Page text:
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Nuisance At River Cove Discussed By Council
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For several years there have been many concerns from Riverbank residents about the people using the River Cove area to access the Stanislaus River that have been less than desirable. In fact, many have found it to be more of a nuisance with issues like trash being left behind in yards, vandalism, water hoses being used, parking congestion, invasion of privacy, and overcrowding in the neighborhood especially during the hot summer months when the river levels are low. Due to the overwhelming problems in the River Cove neighborhood, Riverbank council members and city officials discussed the matter at the regular city council meeting in November.

“This is not a new problem,” noted City Manager Sean Scully. “This is something that has been plaguing the area for a long time. This last summer has been one of the worst. Oakdale has some similar issues and I spoke with the city of Ripon and they also experience some similar issues depending on the season.”

The residents in the area have also noticed several intoxicated people that drive out of their neighborhood, according to Scully, as well as homeless issues along the river. He expressed that the natural habitat has also been damaged.

There were three long-term solutions considered at the meeting and the city council unanimously selected Option 3, with modifications, in an attempt to manage the problems facing the residents of River Cove.

The Army Corps advised the City that if the riparian/natural habitat is negatively affected due to significant use the City can close access to all individuals to allow a reasonable time period for the natural area to regrow and repair the natural environment. Scully added that staff believes that Option 3 has the best chance of success. With this option people would be redirected to Jacob Myers Park to access the river. The proposed closure noted was for the summer season of April 2021 through October 2021. They would use private security and the Sheriff’s department to enforce the closure.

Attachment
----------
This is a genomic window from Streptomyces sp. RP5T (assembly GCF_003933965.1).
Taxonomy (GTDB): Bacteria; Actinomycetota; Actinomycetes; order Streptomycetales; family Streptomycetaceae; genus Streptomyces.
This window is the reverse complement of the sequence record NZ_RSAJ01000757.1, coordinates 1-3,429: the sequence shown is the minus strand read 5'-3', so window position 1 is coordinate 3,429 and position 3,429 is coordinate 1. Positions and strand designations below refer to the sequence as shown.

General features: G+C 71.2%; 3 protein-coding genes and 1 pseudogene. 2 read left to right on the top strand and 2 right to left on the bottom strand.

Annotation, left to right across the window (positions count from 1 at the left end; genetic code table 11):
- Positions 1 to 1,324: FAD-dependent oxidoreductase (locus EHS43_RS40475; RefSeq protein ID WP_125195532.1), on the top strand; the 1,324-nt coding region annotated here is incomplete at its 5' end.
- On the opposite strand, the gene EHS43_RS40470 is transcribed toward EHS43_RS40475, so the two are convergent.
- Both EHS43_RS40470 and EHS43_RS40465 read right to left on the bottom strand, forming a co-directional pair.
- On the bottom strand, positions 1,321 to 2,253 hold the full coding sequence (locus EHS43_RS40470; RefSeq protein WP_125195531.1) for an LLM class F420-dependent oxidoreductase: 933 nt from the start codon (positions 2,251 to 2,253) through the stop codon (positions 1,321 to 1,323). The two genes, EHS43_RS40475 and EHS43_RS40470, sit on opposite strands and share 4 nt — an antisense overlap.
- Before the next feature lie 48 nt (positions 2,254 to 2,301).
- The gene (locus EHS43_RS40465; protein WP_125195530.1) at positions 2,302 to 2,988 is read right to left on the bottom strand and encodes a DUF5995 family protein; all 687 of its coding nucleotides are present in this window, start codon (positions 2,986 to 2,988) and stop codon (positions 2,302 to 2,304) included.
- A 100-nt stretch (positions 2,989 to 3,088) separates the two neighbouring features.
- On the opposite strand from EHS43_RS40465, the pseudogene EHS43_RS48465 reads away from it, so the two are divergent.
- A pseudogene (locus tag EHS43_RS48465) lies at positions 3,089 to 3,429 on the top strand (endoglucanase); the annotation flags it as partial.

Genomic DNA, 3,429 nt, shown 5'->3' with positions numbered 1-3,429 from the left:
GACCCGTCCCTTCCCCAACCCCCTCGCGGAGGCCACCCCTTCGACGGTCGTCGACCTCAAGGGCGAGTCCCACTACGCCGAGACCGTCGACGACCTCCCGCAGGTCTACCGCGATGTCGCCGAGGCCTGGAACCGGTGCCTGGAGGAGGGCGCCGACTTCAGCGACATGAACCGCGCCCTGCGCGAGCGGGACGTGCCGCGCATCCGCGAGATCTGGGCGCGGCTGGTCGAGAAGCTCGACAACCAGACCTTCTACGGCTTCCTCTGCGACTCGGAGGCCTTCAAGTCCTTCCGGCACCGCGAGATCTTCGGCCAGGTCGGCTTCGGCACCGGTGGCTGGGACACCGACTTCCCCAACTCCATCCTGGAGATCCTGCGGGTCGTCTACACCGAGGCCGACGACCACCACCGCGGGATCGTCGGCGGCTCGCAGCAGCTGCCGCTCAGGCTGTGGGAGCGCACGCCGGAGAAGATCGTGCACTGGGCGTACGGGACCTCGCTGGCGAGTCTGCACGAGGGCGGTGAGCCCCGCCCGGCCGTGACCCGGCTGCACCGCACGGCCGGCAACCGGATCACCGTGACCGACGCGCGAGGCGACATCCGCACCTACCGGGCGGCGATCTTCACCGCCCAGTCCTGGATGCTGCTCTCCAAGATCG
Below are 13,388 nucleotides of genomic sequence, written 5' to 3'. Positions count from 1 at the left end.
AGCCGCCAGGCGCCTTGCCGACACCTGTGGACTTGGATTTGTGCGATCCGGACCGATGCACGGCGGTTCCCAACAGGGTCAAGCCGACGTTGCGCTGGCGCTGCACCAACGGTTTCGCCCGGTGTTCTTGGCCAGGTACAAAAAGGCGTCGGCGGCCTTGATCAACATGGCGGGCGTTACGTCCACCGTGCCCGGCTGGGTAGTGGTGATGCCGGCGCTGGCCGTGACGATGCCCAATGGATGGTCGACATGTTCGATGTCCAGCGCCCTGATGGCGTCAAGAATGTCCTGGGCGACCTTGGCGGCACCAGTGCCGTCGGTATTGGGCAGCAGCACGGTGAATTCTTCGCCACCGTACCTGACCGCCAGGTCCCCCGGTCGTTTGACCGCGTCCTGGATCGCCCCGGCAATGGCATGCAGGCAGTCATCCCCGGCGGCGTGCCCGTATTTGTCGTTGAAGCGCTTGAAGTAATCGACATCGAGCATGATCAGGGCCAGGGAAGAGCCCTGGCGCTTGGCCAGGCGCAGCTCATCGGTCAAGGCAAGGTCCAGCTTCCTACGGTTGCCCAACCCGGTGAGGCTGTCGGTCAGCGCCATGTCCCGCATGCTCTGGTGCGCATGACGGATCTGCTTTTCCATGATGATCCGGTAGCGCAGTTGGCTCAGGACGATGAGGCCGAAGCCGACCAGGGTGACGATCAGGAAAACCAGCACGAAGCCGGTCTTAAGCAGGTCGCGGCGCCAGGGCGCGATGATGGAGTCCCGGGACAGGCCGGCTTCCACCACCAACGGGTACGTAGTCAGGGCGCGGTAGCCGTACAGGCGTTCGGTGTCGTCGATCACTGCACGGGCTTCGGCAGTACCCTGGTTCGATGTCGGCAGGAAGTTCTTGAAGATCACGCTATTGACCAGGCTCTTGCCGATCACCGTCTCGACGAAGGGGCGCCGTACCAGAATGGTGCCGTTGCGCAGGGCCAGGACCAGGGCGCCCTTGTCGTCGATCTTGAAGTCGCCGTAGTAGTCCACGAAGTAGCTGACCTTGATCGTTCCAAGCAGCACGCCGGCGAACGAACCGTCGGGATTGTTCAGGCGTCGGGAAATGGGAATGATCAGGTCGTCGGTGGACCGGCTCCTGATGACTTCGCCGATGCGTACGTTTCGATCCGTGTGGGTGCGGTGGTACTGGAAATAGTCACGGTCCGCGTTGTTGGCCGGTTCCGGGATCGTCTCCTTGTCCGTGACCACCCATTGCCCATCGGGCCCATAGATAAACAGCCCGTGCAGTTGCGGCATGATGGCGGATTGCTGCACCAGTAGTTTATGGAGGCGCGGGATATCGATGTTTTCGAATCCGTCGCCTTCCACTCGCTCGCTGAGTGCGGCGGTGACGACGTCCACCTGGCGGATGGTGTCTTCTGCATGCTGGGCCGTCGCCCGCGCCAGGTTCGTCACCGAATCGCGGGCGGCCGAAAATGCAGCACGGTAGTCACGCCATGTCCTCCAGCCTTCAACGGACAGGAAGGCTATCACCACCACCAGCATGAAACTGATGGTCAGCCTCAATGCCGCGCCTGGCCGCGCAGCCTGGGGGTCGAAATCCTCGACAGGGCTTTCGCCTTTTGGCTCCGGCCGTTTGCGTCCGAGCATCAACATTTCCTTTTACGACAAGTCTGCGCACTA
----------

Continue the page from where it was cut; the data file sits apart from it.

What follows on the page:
The first option was to set up a physical barrier like a fence or lockable gate along the northern edge of River Cove Drive that would regulate entry into the river access area. This option was also noted as the most expensive option with an estimated cost of about $80,000. The city did not have a specific funding source for the gate at that time of discussion.

The second option proposed was to create a seasonal parking restriction along River Cove Drive to limit the duration of parking within the area during the times when the river access is overcrowded. This could include painting curbs a certain color. Scully explained that staff thinks there would be unintended consequences with river goers parking farther away in order to access the river.

Although the concerns regarding the river access along River Cove Drive has existed for approximately over 20 years, there have been some recent efforts to remedy the situation. City staff, Mayor Richard O’Brien, Councilmember Cal Campbell, and Riverbank Police Services Chief Ed Ridenour attended an outdoor community meeting in the beginning of the summer where they listened to the concerns of the citizens to figure out a way to help. They also increased private security, increased Deputy patrols, added surveillance cameras, and increased staff for trash cleanup and pickup.

There were a couple of comments made during public comment and one of them was from River Cove resident Chris Robinson.

“First of all I want to thank everybody for taking this issue seriously,” stated Robinson. “It is something near and dear to my heart and other residents in River Cove. I want to speak directly to the concerns of the Mayor and also Councilman Campbell. We know that it may not work personally I think Option 3 has the most promise. It is also the lowest impact.”

There will be a formal item added to the agenda at a future meeting regarding Option 3 with modifications for the council to consider. The next regular scheduled City Council meeting will be held on Tuesday, Dec. 8 at 6 p.m.

“What I honestly believe and from talking to other neighbors we think just breaking the cycle for a season and getting the message out that this is a neighborhood, it is not burning man,” remarked Robinson. “I think this repairing habitat restoration project has the most opportunity out of all the options to possibly break the chain of this party mentality that people have. Option 3 is our best bet at breaking that cycle.”